Understanding the etiology of missed injuries is essential in minimizing its occurrence. A retrospective review was conducted to identify the incidence, contributing factors, and clinical outcomes of missed injuries.
All trauma patients assessed by St Michael’s Hospital trauma service from April 1, 1995, to July 31, 1997, were included in the study. Demographic and medical data were compared and statistically analyzed in two patient groups to identify factors associated with missed injuries.
Forty six of 567 patients (8.1%) had missed injuries. Patients with missed injuries had higher mean Injury Severity Scores and longer stays in the hospital and intensive care unit compared with patients without missed injuries (p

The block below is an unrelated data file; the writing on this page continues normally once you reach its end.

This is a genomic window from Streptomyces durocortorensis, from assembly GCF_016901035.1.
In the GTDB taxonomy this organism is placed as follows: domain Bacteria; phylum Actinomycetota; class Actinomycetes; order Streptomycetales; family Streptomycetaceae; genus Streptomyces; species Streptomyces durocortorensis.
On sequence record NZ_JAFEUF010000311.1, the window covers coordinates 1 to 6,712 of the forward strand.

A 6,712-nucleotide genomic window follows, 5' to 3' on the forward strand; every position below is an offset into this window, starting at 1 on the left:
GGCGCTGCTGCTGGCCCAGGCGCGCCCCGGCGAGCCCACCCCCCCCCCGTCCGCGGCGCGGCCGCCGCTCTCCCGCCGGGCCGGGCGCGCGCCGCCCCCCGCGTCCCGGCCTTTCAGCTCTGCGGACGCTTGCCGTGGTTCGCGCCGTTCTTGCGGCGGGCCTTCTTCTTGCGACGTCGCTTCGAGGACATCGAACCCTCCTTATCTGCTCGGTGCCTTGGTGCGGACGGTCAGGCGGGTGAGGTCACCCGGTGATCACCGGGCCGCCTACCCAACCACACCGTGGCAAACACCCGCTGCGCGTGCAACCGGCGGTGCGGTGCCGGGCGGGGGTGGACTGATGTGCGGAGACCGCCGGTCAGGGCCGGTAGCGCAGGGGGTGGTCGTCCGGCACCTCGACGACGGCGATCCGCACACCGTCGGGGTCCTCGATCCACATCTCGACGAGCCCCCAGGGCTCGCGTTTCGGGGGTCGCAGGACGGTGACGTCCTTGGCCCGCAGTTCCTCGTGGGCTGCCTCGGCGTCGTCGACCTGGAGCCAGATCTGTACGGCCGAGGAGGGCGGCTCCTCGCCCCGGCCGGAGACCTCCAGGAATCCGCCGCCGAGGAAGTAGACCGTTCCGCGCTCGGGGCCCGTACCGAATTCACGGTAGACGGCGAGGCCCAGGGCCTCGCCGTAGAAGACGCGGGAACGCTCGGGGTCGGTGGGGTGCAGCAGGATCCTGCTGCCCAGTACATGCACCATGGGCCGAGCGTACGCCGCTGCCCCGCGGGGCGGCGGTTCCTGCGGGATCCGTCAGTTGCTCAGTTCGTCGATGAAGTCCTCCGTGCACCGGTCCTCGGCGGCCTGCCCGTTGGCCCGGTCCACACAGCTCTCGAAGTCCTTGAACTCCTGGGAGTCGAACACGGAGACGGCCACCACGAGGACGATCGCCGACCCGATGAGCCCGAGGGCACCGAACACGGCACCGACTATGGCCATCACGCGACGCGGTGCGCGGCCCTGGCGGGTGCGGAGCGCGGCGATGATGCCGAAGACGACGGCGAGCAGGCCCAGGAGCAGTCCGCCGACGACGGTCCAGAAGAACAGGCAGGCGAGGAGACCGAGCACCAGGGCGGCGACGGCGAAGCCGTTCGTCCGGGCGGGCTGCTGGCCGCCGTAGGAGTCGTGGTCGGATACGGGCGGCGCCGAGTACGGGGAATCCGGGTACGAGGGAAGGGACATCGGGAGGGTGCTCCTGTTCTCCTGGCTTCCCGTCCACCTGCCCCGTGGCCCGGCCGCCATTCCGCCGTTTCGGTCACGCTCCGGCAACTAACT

< 0.05). Patients with missed injuries were more likely to have lower Glasgow Coma Scale scores and to have required pharmacologic paralysis (p
< 0.05). Of the factors contributing to missed injuries, 56.3% were potentially avoidable and 43.8% were unavoidable. Seven patients with missed injuries had clinically significant outcomes, including one patient death. Of the seven clinically significant missed injuries, five were attributable to potentially avoidable factors.
Patients with missed injuries tend to be more severely injured with initial neurologic compromise. The majority of missed injuries are potentially avoidable with repeat clinical assessments and a high index of suspicion.